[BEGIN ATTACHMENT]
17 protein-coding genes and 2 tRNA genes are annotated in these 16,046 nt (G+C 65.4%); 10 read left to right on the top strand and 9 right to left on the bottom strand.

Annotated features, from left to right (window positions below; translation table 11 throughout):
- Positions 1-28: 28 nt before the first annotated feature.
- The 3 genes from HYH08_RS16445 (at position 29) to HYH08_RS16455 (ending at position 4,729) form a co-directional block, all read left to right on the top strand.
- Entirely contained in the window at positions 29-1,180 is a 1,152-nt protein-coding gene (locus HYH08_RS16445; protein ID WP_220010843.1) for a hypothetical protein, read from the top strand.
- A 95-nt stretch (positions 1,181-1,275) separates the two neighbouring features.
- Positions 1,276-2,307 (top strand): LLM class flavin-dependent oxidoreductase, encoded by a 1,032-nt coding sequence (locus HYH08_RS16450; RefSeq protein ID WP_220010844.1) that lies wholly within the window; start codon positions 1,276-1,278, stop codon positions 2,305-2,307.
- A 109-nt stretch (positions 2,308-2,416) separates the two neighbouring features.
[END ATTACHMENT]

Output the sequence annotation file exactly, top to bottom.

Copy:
17 protein-coding genes and 2 tRNA genes are annotated in these 16,046 nt (G+C 65.4%); 10 read left to right on the top strand and 9 right to left on the bottom strand.

Annotated features, from left to right (window positions below; translation table 11 throughout):
- Positions 1-28: 28 nt before the first annotated feature.
- The 3 genes from HYH08_RS16445 (at position 29) to HYH08_RS16455 (ending at position 4,729) form a co-directional block, all read left to right on the top strand.
- Entirely contained in the window at positions 29-1,180 is a 1,152-nt protein-coding gene (locus HYH08_RS16445; protein ID WP_220010843.1) for a hypothetical protein, read from the top strand.
- A 95-nt stretch (positions 1,181-1,275) separates the two neighbouring features.
- Positions 1,276-2,307 (top strand): LLM class flavin-dependent oxidoreductase, encoded by a 1,032-nt coding sequence (locus HYH08_RS16450; RefSeq protein ID WP_220010844.1) that lies wholly within the window; start codon positions 1,276-1,278, stop codon positions 2,305-2,307.
- A 109-nt stretch (positions 2,308-2,416) separates the two neighbouring features.